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How a Houston Starbucks Became a Hub for the Local Deaf Community

How a Houston Starbucks Became a Hub for the Local Deaf Community

  • International
  • When coffee has finished brewing at the Houston Starbucks at I-10 and Yale, baristas are notified by a timer that doesn’t beep, but vibrates and flashes instead. The store, one of the busiest locations in Houston, employs three partners (employees) who are Deaf. The visual timer is just one of several tools available to Starbucks stores in support of partners with disabilities. Store manager Paul Meyer recognized that implementing new tools could enhance the work experience for his Deaf and hearing partners alike.
  • Starbucks
  • info@starbucks.com

“The timer was one of the first adjustments I made when I joined the store four months ago,” he said. “Our Deaf partners were particularly excited about it because it was specifically for them, but in reality it helps all of our partners.”

Meyer also encouraged Deaf partners to use digital dry erase boards to take beverage and food orders from customers.

“The digital boards provide a tool that is consistently and easily accessible. They not only help with drink orders, but also open the lines of communication between partners and customers,” said Meyer. “It’s the one change that partners like the most.”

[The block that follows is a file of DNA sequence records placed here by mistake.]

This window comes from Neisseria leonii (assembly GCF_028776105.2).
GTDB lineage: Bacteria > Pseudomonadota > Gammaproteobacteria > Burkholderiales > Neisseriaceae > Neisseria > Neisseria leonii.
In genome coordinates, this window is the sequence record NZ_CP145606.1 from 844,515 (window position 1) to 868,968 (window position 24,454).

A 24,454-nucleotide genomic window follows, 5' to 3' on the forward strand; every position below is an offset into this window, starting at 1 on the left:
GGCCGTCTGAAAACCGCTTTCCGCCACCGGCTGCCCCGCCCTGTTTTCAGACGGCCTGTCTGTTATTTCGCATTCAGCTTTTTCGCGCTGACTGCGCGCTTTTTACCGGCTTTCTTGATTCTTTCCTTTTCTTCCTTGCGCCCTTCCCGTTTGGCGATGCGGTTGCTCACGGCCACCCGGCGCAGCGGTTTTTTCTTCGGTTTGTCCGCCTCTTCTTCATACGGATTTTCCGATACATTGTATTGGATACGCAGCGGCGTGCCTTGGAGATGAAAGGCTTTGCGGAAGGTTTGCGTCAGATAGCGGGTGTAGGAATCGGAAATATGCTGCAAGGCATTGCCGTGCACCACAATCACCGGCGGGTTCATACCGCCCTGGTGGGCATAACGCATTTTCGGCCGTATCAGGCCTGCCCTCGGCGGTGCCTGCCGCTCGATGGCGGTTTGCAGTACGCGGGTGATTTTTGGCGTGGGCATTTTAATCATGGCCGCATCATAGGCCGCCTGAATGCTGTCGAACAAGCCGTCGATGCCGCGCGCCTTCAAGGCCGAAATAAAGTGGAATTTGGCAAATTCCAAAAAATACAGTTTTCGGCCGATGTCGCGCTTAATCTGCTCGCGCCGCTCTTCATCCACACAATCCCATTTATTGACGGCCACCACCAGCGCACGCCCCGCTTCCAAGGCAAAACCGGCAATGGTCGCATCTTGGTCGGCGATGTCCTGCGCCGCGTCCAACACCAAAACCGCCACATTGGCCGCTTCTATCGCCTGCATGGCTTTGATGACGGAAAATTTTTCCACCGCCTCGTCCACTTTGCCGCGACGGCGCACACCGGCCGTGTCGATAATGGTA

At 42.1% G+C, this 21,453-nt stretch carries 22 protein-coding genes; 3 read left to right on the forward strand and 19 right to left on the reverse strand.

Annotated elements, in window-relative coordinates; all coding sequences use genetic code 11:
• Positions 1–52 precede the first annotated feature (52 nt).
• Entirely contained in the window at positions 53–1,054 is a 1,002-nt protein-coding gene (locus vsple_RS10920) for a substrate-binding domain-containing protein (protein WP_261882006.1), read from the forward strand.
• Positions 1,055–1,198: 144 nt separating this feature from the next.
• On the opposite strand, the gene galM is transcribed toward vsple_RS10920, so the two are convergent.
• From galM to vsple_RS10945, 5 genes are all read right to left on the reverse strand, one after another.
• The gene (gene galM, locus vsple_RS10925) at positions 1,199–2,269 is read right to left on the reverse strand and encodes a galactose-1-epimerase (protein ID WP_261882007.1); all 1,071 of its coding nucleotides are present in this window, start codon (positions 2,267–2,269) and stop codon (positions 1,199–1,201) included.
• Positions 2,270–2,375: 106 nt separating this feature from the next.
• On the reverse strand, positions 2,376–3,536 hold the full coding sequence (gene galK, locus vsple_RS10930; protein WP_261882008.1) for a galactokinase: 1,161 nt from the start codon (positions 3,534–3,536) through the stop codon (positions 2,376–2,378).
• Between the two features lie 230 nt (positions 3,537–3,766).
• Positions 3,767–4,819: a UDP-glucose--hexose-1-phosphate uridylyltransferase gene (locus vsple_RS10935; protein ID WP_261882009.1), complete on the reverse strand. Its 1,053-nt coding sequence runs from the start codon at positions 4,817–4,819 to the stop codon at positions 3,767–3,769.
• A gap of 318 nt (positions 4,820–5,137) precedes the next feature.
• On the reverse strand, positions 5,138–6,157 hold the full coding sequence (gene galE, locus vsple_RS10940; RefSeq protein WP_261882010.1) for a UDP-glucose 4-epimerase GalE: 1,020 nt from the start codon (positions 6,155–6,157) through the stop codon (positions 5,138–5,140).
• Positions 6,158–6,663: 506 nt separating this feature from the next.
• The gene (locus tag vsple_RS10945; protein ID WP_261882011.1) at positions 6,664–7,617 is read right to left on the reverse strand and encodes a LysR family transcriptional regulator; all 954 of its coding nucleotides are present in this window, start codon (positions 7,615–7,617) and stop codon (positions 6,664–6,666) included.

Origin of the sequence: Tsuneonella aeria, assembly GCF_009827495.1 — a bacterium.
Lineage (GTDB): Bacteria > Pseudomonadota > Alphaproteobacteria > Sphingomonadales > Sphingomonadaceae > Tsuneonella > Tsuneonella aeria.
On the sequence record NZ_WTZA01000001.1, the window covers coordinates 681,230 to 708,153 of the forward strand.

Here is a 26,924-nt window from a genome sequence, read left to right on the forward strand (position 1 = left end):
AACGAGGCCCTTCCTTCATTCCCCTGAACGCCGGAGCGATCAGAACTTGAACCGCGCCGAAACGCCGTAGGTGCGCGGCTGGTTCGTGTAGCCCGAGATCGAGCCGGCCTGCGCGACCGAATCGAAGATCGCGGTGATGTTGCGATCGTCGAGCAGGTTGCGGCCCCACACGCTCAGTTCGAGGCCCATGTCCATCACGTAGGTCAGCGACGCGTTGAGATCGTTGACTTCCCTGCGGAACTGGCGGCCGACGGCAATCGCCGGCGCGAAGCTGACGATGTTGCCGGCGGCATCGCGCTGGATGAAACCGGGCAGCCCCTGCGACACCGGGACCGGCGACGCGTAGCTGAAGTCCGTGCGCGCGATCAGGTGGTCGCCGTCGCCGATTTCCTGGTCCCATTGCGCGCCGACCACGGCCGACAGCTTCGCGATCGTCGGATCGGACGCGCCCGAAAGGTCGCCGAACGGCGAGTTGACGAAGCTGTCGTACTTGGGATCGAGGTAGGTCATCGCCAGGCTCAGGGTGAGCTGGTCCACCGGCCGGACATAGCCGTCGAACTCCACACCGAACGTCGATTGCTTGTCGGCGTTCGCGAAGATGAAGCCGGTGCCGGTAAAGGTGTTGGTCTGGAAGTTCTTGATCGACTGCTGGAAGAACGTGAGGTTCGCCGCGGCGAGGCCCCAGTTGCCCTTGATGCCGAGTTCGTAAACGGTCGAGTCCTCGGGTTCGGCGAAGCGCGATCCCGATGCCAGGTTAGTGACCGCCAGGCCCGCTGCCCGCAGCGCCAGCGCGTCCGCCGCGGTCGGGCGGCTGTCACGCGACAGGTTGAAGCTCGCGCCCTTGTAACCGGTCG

While Meyer can communicate a few words of American Sign Language, he quickly realized that he needed additional support to help Deaf partners develop their skills. Together with his leadership team, he hired Brad Leconey, a shift supervisor who is a certified sign language interpreter.

“I worked with Brad at one of my previous stores. He has really helped me bridge the gap in my ability to communicate with our Deaf partners,” said Meyer. “He has engaged them in store processes by providing training completely in sign language.”

“This is what I was meant to do,” said Leconey. “I have an opportunity to bring partners in the store closer together and help them build special relationships with one another and our customers.”

Meyer’s store has become known around the community as a friendly place for people who are Deaf.

“We have created a better atmosphere for everyone, but there’s still more we can do,” said Meyer. “Personally, I hope to learn more about Deaf culture and build my knowledge of American Sign Language. It’s so exciting to find new ways to support my partners, so in return they can provide an even greater experience for our customers.”

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